Unlike any other programme available today, the DiabetesWell system is designed specifically for the diabetic patient, with frequent communications taking place between the patients and the diabetes specialists on an on-line interactive basis. The DiabetesWell team of eHealth specialists equally will maintain a communication link to the patient's primary care physician. This unique infrastructure bridges the patient service gap between office visits. The acute focus on the patients' diabetes and its potential costly complications enables the primary care physicians to concentrate on the demands of other patients while collaborating with DiabetesWell on their diabetic patients, according to Dr. Joseph Prendergast.
Dr. Prendergast is a diabetes pioneer and the California Chairman of the American Association of Clinical Endocrinologists. He is convinced that the physicians DiabetesWell is working with, recognise the many benefits of this approach. The programme was developed by Dr. Prendergast and is based on the findings of the National Institute of Health's landmark DCCT study. The new system is the result of 3 additional years of on-line patient care. It is available to anyone living in the United States and includes an individualised treatment plan, a personal Web site for the patient's case history, as well as continuous Internet communications with the patient's eHealth care team.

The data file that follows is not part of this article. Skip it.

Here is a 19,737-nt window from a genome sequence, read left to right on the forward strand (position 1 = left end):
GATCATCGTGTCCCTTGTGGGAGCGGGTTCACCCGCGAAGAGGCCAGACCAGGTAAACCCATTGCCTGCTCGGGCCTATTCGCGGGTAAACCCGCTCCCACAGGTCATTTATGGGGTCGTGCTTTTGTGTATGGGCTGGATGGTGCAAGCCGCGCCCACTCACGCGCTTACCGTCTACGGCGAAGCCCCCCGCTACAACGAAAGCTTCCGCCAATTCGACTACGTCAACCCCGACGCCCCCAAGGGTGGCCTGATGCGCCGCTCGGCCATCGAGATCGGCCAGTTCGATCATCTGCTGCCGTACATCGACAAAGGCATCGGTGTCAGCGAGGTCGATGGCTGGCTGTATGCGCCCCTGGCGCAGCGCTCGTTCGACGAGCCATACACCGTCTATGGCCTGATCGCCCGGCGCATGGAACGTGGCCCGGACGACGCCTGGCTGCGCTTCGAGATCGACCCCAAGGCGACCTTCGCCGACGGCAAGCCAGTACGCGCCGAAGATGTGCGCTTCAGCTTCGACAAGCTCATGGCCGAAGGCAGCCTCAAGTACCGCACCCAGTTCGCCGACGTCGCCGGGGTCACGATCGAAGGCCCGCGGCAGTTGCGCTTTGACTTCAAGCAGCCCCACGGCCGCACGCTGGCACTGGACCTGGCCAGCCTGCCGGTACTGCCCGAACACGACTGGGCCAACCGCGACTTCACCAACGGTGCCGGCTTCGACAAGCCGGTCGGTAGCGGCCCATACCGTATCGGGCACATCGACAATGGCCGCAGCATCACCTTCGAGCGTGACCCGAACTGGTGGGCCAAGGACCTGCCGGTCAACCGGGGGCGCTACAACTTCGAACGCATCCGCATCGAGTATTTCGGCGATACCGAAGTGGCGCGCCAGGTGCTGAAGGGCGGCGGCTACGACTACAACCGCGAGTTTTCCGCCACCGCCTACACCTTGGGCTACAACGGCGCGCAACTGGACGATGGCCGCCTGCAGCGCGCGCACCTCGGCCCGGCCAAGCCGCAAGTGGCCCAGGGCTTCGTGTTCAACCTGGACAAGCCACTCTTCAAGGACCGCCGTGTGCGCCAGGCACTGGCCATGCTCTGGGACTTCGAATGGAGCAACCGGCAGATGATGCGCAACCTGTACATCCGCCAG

The service is available for no charge during the first 90 days and integrates a free LifeScan glucose meter, a starter kit of supplies, and also monitoring software. Patients are able to download their glucose data via the Internet and then interact directly with the eHealth medical staff. The team is able to monitor and modify treatments as needed. The DiabetesWell staff has found tremendous acceptance of the programme. Patients really enjoy living well and the clinical outcomes validate this eHealth approach, as stated by Dr. Prendergast.
Diabetes is one of the greatest health problems in the United States and one of the leading causes of death. Sixteen million Americans are afflicted and equally alarming, more than one third doesn't know they have the disease. The complications of diabetes are debilitating and involve heart disease, kidney failure, blindness, amputations, and reduced life expectancy. The American Diabetes Association estimates that 11% of Americans over 40 years of age and 18% of those over 65 have diabetes. It is a very expensive disease, costing the United States economy more than $120 billion per year, second only to heart disease and more costly than cancer.